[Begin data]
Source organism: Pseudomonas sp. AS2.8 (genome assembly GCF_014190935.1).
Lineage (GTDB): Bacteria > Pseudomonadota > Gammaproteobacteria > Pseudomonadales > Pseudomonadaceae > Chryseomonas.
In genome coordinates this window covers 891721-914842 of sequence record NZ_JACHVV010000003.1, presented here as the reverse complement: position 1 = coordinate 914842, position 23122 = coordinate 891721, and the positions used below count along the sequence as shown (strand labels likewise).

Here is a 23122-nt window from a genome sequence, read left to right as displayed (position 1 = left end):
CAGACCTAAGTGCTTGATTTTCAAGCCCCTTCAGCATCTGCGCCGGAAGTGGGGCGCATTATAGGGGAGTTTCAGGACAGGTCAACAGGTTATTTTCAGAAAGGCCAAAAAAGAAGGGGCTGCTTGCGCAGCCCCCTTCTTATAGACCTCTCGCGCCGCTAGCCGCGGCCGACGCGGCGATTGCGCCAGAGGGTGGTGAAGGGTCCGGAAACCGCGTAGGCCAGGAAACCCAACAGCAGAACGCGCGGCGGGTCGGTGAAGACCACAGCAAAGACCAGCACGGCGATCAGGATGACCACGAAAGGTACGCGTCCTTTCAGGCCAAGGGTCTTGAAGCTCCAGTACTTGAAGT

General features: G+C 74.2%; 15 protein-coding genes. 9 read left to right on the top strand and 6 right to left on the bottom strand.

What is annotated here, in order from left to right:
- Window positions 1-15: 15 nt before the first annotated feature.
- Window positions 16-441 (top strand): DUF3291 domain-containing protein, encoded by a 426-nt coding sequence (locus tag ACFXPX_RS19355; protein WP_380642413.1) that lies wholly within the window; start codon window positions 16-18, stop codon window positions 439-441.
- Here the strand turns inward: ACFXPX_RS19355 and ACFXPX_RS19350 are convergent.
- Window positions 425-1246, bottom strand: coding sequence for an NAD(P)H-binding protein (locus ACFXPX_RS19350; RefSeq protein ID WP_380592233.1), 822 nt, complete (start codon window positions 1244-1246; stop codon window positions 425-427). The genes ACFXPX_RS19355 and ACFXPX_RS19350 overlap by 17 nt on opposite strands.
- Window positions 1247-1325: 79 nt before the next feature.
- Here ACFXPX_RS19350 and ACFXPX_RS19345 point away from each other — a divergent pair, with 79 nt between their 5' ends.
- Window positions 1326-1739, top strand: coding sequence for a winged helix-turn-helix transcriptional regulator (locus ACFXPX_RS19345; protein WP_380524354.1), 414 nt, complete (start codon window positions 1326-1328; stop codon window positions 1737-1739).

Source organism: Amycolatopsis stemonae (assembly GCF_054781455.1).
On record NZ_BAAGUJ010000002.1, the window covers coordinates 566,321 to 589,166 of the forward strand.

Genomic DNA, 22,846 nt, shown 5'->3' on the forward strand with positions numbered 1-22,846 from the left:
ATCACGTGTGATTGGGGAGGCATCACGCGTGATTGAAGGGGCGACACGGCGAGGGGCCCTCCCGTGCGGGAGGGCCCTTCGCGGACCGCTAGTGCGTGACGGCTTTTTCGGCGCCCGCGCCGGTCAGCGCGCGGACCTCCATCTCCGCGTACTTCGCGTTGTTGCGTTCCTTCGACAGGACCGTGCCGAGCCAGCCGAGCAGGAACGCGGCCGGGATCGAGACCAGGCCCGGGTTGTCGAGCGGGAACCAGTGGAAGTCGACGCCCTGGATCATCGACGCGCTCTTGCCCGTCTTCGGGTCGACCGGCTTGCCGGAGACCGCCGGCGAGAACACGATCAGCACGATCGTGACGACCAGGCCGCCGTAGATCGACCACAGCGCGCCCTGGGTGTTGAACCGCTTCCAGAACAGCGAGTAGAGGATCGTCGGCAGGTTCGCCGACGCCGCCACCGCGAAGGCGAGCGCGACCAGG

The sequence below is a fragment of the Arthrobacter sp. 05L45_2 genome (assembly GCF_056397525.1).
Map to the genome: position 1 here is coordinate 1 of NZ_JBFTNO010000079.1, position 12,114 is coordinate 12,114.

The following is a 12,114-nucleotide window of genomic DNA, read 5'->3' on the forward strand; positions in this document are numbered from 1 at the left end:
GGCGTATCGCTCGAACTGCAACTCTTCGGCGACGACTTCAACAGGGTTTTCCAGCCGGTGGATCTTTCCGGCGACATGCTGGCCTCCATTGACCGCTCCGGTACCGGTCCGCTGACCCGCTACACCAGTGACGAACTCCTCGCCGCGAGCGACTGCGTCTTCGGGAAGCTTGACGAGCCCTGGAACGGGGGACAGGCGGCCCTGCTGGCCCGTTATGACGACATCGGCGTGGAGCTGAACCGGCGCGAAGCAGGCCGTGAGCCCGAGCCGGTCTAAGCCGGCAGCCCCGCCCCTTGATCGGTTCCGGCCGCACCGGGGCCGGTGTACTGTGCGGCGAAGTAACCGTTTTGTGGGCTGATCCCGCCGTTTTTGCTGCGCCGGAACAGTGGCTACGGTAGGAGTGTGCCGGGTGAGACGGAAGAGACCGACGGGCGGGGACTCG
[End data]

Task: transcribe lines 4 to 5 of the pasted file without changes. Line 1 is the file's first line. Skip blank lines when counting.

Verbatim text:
Here is a 23122-nt window from a genome sequence, read left to right as displayed (position 1 = left end):
CAGACCTAAGTGCTTGATTTTCAAGCCCCTTCAGCATCTGCGCCGGAAGTGGGGCGCATTATAGGGGAGTTTCAGGACAGGTCAACAGGTTATTTTCAGAAAGGCCAAAAAAGAAGGGGCTGCTTGCGCAGCCCCCTTCTTATAGACCTCTCGCGCCGCTAGCCGCGGCCGACGCGGCGATTGCGCCAGAGGGTGGTGAAGGGTCCGGAAACCGCGTAGGCCAGGAAACCCAACAGCAGAACGCGCGGCGGGTCGGTGAAGACCACAGCAAAGACCAGCACGGCGATCAGGATGACCACGAAAGGTACGCGTCCTTTCAGGCCAAGGGTCTTGAAGCTCCAGTACTTGAAGT